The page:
Lyricist, Phenom, B.Prophet, Gator, and Yoli are far from your average rap group. Each member is deeply involved and committed to their vision of building a better community. They are all advisors for The Cipher- Austin’s Hip Hop Project, a non-profit organization for East Austin youths, which Gator is the co-founder and an instructor. They consistently participate in community events and social activism and collaborate with local and national organizations to galvanize a national movement to end violence and discrimination.

We included Gator (in above photo, left) in the latest issue of GivingCity, in a feature called “Speaking Up for East Austin.” He’s a gifted and driven young leader, and he’ll be one to watch as Austin builds it philanthropic and activist culture.

From the press release:

Gator’s  hip hop crew, PUBLIC OFFENDERS, are set to release their second album, Drop Jewels, on Friday, January 16, 2009.

Produced by Austin’s own G.Dot, the album challenges listeners to address issues typical rappers rarely rap about. Drop Jewels provides a message of manhood, validating men and inviting them to get involved in the effort to end violence against women, while also affirming the experience and reality women face each day.

“In addition, this talented group takes on the issues facing black men and teen pregnancy, as well as the pain faced by children dealing with absentee fathers,” says Ted Bunch from the national organization, A Call To Men.

The hard-hitting beats and soulful rhythms uplift the mind and spirit, causing the body to rise to a signature P.O. pose: arm fully extended and ending with a powerful, righteous fist.

Dedicated to those affected by domestic violence, especially Ortralla Mosley who was a friend of the group and died at age 15 after being attacked by her boyfriend while at school, the PUBLIC OFFENDERS hope the album inspires those who need it the most. It is also a call to action as we all have a role in ending violence against women. Influential and enlightening, Drop Jewels builds from their debut album, Day of Truth, and focuses on the PUBLIC OFFENDERS movement for social change.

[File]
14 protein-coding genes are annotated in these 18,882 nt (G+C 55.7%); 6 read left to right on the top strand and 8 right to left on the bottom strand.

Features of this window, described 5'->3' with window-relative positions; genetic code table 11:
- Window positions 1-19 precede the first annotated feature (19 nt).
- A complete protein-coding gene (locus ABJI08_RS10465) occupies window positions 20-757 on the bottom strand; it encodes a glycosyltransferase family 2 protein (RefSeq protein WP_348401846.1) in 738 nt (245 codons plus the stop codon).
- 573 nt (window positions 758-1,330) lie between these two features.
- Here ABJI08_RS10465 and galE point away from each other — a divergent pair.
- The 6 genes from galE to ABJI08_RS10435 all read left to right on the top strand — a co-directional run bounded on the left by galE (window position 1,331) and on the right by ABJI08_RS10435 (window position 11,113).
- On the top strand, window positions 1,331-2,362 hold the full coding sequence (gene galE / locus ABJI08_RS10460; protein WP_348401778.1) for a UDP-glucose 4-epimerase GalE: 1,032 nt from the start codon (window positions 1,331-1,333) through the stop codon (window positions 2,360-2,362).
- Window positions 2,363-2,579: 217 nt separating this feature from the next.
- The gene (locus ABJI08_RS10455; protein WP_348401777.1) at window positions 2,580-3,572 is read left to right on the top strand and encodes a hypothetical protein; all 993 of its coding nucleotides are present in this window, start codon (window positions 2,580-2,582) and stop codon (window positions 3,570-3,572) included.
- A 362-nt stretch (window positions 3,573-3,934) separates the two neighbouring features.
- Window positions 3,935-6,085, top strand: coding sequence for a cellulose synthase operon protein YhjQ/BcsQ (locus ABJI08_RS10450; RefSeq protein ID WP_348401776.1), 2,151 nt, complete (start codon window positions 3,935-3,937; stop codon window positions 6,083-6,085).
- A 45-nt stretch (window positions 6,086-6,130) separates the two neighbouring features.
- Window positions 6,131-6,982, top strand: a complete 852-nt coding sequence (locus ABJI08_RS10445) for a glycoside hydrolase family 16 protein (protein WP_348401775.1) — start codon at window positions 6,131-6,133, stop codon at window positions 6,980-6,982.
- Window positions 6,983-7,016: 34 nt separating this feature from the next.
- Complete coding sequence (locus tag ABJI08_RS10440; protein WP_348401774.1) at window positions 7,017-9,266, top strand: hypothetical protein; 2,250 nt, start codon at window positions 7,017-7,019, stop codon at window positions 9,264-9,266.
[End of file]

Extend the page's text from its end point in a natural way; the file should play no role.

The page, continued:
“Drop Jewels is about dropping knowledge and passing wisdom along to others who may not possess those jewels,” explains Gator, emcee and spokesperson for the group.

PUBLIC OFFENDERS stands for Poverty United Building Love in Inner Cities – Our Future For Every Nation Does Effect Reality Situations. The crew has been together since 2002, during their days at Reagan High School. Emcee and singer Yoli formally joined the group in 2007.

An ages18+ album release party will be held Sunday, January 18, 2009 at The Parish, starting at 8pm, and hosted by Zell Miller III and featuring Blacklisted Individuals and DJ Notion.

SAT FEB 7: Looking for professionals to share their experience

Saw this on the Las Comadres listserv:

Feria Para Aprender is looking for enthusiastic professionals who want to share with the youth attending the event the path you had to take to reach your career goals.

Since the focus of this event is higher learning and the importance of graduating high school and moving on to college, we want professionals who’ll be eager to share their great stories of success. We are looking for professionals in all fields, any and all are welcome, engineering, business management, information technology, and of course teachers, lawyers, and doctors.

ABOUT VOLUTNEERING:

If you want to help encourage these young minds to strive higher, please let us know.
DATE: Saturday, February 7th
PLACE: Burger Center, 3200 Jones Drive
SHIFT TIMES: 10:00 a.m. – 12:00 p.m. and 12:00 p.m. – 2:00 p.m.
We need at least four professionals per shift.

To volunteer or to share your college and career experiences please contact Nancy Rodriguez at (512) 912-5959 or via email.

About Feria: Thousands of students and their Spanish-speaking parents are expected to visit the Tony Burger Center on Saturday, February 7th for the annual Feria Para Aprender. This event debuted in 2007 as the first citywide Spanish language-only education fair, drawing more than 3,500 in attendance.

It is the area’s largest one-day education effort with a dual objective to
close the Hispanic achievement gap in Central Texas while fueling the economy with a workforce of bilingual, educated graduates.

For more info visit http://www.feriaeducativa.org/.